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davegravy

@teksavvy.com
reply to stevey_frac

Re: New speeds Rogers cable - Teksavvy watch out

said by stevey_frac:

As an engineer, I call bullshit.

As an engineer, I call bullshit on your bullshit.

said by stevey_frac:

Markets are analysed, focus groups are called, and product specifications are drafted before engineers and designers build things.

You forgot the part where business people intervene and point out that competition is unnecessary when their company has a monopoly.

said by stevey_frac:

No one is keeping you from your dream. You just want cheap premium service

Nope, just premium service that is sold with markups within the realm of reasonable.

said by stevey_frac:

Honestly, we all know the main use of synchronous packages is torrenting because you can keep your ratio up with your private torrent site. Everyone knows that's what you are really about here.

Honestly - what? I've already given an example of a possible (non-torrent) use for hi-speed upload. There are lots more, you just aren't taking off your blinders.

said by stevey_frac:

Guess what? Video streaming will kill torrents within the decade. 20% of of North America already has Netflix. Once hulu and/or Netflix offers all of your video content on demand and in stunning HD quality, it won't be worth it to deal with the hassle of torrents, and having to download things in advance.

Everyone is going to pay industry-set pricing for their media and be content being told when, where, in what format, on what devices, and how many times they can consume their media, right?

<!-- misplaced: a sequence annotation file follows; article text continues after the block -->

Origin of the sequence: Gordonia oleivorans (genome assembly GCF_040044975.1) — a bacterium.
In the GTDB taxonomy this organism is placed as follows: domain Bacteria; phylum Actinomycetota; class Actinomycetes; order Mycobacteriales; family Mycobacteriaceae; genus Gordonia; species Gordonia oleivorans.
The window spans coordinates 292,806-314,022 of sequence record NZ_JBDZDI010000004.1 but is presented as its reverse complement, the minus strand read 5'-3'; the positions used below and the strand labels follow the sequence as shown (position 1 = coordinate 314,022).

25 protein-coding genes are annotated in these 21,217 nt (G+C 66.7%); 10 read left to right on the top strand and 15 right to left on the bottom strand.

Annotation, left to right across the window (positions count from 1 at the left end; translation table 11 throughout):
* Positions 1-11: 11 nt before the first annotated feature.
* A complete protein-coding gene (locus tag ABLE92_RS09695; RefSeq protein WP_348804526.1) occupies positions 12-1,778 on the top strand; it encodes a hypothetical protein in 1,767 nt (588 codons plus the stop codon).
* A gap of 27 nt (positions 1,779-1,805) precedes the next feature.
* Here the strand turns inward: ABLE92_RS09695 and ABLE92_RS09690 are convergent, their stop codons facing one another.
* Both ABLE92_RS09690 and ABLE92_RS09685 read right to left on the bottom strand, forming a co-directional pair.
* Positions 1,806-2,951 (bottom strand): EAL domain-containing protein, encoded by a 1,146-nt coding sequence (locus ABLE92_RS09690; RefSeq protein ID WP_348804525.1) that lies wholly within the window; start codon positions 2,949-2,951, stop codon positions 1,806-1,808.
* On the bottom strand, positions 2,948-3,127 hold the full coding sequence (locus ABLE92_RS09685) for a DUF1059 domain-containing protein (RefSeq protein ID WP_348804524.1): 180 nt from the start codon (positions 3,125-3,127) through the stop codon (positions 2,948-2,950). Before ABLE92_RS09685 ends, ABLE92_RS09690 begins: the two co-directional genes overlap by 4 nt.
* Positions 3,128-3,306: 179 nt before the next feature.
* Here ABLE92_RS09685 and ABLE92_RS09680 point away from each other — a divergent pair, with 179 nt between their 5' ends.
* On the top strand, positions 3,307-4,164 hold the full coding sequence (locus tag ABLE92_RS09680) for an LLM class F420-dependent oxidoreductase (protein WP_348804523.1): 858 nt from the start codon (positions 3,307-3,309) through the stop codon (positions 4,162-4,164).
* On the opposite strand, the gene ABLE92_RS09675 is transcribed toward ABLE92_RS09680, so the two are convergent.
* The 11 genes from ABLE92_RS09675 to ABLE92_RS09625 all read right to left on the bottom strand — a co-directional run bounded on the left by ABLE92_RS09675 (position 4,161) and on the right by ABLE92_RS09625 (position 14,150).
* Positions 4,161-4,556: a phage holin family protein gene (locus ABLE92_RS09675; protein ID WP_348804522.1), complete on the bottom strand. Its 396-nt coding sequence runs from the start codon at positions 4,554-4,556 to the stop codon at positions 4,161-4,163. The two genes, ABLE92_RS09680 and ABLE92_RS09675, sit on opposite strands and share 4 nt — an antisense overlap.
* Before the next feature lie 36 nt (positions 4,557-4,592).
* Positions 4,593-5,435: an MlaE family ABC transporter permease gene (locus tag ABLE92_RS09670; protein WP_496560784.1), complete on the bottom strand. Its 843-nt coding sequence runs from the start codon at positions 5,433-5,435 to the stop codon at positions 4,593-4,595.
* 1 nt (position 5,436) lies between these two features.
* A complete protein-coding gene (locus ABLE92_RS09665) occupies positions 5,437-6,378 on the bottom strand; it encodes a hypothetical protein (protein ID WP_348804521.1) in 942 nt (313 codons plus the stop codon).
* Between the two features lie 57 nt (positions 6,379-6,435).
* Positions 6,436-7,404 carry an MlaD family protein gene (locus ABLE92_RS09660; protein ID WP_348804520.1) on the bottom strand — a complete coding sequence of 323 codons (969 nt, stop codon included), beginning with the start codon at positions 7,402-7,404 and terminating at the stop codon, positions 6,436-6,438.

Yeah yeah yeah, that's cute, keep dreaming MIAA/RIAA shill.

Your point is moot, because torrenting is far from the only application for hi-speed upstream.


d4m1r

join:2011-08-25
Reviews:
·Start Communicat..
reply to sourtimes

said by sourtimes:

100/100 should be the minimum standard connection. It's sad to see that service referred to here as 'premium service'. You all have the internet available, take a look at European and Asian internet offerings, even offerings in large urban centres in the US as well. Canada is primitive in comparison.

It is settling for less that will get us nowhere. 100mbps/100mbps synchronous is at a minimum where we should be today, and even faster in the future. With the big move to cloud based systems this will become even more apparent as time moves on. It will happen, in many countries it's already there, we're still living in caves and hunting our data down with blunt clubs in Canada though. It's pathetic how regressed and weak our internet infrastructure is here.

I still think 100mbps/50mbps would be more reasonable though.....Obviously we need a lot faster upload speeds, but in terms ratio to download, I think 2:1 would be sufficient for even cloud storage purposes for example. I base this view largely on usage....Think about how you use the internet...2:1 of the times you are downloading vs uploading (if not higher). Anyway, like I said, I'm sure there is a more scientific calculation to the most "efficient" upload speed that should be paired with a 100mbps download speed...
--
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TypeS

join:2012-12-17
London, ON
kudos:1
Reviews:
·TekSavvy Cable

I thought maybe I'd share this:




This is why upload speeds are always a fraction of what the download speed is (to be clear, not why they are as low as 1Mbps, more is possible). Even 2:1 really isn't possible as long as copper coax is the physical medium the internet service is delivered on.

I don't have any statistics on how much it costs to lay fibre but I doubt it' cheap enough for the carriers to start ripping out the ground in every Ontario neighborhood.

Even Verizon in the the U.S. has slowed converting copper lines to fibre to snail's pace.